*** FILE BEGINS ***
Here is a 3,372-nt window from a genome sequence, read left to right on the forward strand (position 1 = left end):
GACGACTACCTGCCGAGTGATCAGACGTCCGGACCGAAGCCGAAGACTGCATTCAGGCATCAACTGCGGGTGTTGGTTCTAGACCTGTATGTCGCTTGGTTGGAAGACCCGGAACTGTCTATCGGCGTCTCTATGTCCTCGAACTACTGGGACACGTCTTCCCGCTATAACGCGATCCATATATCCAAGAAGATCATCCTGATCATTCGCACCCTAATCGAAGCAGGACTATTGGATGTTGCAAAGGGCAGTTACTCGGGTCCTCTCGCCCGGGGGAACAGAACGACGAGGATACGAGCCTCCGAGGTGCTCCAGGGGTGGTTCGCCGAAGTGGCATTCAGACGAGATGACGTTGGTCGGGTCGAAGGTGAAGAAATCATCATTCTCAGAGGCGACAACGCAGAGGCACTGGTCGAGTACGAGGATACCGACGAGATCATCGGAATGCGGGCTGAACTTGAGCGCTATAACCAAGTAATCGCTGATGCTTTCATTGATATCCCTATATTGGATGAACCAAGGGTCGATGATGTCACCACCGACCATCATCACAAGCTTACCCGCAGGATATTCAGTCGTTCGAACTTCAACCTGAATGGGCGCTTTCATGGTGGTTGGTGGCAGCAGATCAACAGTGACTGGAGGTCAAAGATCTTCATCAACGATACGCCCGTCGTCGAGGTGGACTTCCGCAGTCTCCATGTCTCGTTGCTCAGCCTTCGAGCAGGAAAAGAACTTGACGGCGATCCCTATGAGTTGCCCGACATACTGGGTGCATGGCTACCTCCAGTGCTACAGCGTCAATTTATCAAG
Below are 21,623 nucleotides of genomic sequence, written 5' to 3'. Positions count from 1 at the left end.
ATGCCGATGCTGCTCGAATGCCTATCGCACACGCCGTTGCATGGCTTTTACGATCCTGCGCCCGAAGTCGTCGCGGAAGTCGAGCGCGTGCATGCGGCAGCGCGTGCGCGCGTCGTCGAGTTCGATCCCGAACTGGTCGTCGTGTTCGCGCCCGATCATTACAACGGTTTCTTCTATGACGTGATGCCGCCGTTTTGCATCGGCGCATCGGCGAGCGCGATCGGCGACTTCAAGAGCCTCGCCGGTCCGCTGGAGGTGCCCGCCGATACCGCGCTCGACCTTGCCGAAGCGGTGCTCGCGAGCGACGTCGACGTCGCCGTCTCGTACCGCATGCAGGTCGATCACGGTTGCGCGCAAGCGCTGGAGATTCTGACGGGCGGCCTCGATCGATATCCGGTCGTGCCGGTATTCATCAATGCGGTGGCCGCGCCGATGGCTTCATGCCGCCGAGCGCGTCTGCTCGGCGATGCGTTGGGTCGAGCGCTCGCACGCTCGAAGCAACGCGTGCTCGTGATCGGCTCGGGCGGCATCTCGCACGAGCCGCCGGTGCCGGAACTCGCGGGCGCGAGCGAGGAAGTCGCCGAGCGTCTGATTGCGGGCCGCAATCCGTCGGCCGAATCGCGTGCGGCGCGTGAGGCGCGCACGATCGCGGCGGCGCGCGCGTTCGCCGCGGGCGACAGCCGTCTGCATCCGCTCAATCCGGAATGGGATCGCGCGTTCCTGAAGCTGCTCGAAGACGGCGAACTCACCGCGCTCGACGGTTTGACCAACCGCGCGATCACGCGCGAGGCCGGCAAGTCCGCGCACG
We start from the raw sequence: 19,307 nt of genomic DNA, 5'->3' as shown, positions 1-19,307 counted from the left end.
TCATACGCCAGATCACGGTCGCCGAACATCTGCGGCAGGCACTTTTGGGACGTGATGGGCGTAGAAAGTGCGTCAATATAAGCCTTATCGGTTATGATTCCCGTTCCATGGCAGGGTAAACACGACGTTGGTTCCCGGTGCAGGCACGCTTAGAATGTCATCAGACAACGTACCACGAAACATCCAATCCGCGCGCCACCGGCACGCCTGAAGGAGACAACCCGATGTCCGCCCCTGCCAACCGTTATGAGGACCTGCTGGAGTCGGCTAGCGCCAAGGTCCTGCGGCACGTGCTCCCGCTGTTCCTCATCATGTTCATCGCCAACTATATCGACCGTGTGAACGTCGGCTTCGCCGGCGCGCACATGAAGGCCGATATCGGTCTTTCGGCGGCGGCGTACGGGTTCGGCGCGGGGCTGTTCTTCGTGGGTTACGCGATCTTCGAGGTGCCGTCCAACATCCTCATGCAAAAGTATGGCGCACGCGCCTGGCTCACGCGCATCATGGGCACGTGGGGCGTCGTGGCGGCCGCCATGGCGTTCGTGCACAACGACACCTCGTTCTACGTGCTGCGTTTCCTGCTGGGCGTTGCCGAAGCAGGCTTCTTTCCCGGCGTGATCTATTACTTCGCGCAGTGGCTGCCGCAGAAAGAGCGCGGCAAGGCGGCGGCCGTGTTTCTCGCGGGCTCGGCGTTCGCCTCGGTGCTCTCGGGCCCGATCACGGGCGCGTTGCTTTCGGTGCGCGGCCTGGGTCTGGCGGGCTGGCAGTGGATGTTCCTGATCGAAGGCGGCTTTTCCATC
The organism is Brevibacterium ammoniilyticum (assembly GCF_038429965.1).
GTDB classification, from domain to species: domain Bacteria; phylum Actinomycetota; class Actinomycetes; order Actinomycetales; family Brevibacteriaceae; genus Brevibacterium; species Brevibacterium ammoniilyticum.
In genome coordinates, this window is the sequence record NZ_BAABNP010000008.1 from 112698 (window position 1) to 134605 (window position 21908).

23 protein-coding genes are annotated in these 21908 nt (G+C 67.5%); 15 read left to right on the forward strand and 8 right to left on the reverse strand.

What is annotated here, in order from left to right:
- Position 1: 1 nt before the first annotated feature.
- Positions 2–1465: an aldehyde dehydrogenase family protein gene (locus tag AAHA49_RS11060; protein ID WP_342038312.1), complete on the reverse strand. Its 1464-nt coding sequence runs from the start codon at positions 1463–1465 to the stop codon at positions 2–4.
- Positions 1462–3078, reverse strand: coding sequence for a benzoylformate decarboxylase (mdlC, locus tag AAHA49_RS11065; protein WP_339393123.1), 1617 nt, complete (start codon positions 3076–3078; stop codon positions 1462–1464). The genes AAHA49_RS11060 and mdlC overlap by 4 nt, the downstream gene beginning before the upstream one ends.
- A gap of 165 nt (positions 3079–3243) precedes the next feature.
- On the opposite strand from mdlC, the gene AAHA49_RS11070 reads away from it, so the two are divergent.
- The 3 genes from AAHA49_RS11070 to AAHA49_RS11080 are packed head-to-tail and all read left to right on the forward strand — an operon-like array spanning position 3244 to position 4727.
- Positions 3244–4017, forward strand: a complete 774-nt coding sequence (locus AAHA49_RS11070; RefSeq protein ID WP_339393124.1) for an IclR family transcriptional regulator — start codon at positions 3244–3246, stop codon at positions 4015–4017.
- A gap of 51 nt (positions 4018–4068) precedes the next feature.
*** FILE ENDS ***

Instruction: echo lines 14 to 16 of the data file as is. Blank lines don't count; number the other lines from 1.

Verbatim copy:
- Positions 1462–3078, reverse strand: coding sequence for a benzoylformate decarboxylase (mdlC, locus tag AAHA49_RS11065; protein WP_339393123.1), 1617 nt, complete (start codon positions 3076–3078; stop codon positions 1462–1464). The genes AAHA49_RS11060 and mdlC overlap by 4 nt, the downstream gene beginning before the upstream one ends.
- A gap of 165 nt (positions 3079–3243) precedes the next feature.
- On the opposite strand from mdlC, the gene AAHA49_RS11070 reads away from it, so the two are divergent.